The "mystery" concerns her degrees and the year she graduated. The video below was prepared when she was inducted into the Canadian Medical Hall of Fame in 1998 [Maud Menten]. If you watch the first few minutes you'll hear that in 1911 Maud Menten was one of the first Canadian women to receive a medical degree. You find similar statements all over the web, although sometimes it says she graduated in 1913—as in the text on the Canadian Hall of Fame website.
There's a slight problem. We have pictures of every graduating class in the corridors of the main floor of my building. Her picture is not in the graduating class of 1911. Not only that, there are a handful of women in the earlier Faculty of Medicine graduating classes dating back to 1907 and before that there was a special Women's College Medical School that had been graduating women for twenty years. She couldn't have been one of the first women to receive a medical degree.1
I've known about this mystery for about five years but today I decided to try and get to the bottom of it. I consulted the people in the alumini office and before long there were three or four people trying to sort it out with whatever records they had. They had a photograph of Maud Menten on the wall so they were motivated to get to the truth about her degrees.
As it turns out, Wikipedia gets it right but the real truth isn't obvious [see Maud Menten]. Here's the Wikipedia entry ...
Maud Menten was born in Port Lambton, Ontario and studied medicine at the University of Toronto (B.A. 1904, M.B. 1907, M.D. 1911). She was among the first women in Canada to earn a medical doctorate. She completed her thesis work at University of Chicago.Later on in the article we find conflicting statements.
After completing secondary school, Menten attended the University of Toronto where she earned a bachelor of arts degree in 1904 and a master's degree in physiology in 1907. While earning her graduate degree, she worked as a demonstrator in the university's physiology lab.So, what degrees did she earn and when?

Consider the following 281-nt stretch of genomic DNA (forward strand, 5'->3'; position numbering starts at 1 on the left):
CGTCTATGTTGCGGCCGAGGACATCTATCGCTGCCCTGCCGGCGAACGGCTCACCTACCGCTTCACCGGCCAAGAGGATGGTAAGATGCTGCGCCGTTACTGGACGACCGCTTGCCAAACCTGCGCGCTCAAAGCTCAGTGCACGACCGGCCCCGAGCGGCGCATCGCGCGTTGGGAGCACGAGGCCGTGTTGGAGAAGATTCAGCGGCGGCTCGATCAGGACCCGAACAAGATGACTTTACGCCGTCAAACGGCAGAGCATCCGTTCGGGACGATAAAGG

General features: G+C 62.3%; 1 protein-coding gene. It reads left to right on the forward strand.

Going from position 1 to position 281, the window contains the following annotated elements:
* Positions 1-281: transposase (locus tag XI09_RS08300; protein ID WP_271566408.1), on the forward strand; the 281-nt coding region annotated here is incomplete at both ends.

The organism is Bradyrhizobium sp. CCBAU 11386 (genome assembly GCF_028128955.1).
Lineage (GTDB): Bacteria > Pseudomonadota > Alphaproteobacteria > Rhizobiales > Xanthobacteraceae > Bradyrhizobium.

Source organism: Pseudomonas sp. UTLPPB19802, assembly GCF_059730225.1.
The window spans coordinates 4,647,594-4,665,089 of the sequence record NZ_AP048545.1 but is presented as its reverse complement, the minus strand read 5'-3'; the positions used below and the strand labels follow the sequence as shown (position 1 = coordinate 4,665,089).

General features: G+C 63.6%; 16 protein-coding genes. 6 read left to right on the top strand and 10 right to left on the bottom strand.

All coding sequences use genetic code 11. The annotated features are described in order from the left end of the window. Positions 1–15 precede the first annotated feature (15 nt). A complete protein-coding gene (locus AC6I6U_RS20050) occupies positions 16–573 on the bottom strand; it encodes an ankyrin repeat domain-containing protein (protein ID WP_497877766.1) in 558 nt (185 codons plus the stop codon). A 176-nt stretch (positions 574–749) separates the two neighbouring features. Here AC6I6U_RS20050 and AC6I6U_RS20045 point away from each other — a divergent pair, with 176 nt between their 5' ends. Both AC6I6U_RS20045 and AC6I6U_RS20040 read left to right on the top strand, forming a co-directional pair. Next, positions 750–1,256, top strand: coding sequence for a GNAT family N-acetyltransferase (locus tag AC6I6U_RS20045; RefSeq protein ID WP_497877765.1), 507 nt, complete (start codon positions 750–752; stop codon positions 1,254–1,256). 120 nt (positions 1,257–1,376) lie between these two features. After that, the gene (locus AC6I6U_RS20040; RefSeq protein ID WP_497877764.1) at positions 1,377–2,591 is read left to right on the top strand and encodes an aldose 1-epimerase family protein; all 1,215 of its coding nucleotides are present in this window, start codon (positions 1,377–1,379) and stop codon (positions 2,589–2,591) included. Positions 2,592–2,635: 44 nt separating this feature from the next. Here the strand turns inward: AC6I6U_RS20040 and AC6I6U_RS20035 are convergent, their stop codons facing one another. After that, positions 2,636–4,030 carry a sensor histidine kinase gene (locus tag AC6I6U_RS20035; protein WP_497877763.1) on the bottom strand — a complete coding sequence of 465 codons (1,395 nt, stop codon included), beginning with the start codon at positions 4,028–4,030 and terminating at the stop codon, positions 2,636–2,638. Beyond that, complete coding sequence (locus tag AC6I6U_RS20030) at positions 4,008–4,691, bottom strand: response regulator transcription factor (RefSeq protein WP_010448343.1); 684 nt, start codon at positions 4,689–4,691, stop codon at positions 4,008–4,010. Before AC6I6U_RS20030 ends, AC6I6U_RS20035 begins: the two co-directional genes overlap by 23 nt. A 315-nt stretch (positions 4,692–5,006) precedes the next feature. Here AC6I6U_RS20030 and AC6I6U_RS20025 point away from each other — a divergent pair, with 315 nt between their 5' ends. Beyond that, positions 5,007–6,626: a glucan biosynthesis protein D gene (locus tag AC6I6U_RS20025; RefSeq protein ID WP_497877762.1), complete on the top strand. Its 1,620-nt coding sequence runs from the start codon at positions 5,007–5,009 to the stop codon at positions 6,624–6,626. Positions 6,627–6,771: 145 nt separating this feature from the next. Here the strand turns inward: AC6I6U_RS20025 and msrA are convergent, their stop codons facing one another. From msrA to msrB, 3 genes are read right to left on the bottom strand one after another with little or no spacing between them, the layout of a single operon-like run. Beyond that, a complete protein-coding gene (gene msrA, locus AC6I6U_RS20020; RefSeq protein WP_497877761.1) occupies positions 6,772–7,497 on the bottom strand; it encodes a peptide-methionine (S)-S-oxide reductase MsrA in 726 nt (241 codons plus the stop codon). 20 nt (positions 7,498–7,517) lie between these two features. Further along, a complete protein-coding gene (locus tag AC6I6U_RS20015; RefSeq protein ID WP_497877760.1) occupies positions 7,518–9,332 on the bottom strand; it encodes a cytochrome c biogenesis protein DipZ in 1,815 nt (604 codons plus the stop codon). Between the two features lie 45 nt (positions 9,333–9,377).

A talented student, Menten was appointed a fellow at the Rockefeller Institute for Medical Research in New York City in 1907. There, she studied the effect of radium bromide on cancerous tumors in rats. Menten and two other scientists published the results of their experiment, producing the institute's first monograph. After a year at the Institute, Menten worked as an intern at the New York Infirmary for Women and Children. She returned to Canada and began studies at the University of Toronto a year later. In 1911 she became one of the first Canadian women to receive a doctor of medicine degree.
With a bit of sleuthing, and a bit of history, we found the answer. She's in the 1907 graduating class (below). She's in the second row with the four other women who graduated that year (She's 12th from the left, click to embiggen.) The degree she earned was M.B. (Bachelor of Medicine) and that qualified her to practice medicine. It was the standard medical degree at the time. She was not among the first women to receive this degree.
In 1911 she was awarded a Doctor of Medicine degree (M.D.). In today's terminology that would be equivalent to a Ph.D. in medicine. She was among the first women in Canada to get this advanced degree. It was only a few later that the name of the degree changed so that the undergraduate degree became the M.D. degree. That's where the confusion originates.
The video shows you the picture from her 1907 graduating class, not 1911.
Now I need to find out where she got her Ph.D.
1. The video also states that publication of the Michaelis-Menten equation in 1913 marked the beginning of the field of biochemistry. This might come as a bit of a surprise to Maud Menten since the Department of Biochemistry at the University of Toronto (my department) was founded in 1907/08 and she probably took biochemistry courses while she was studying for her doctorate.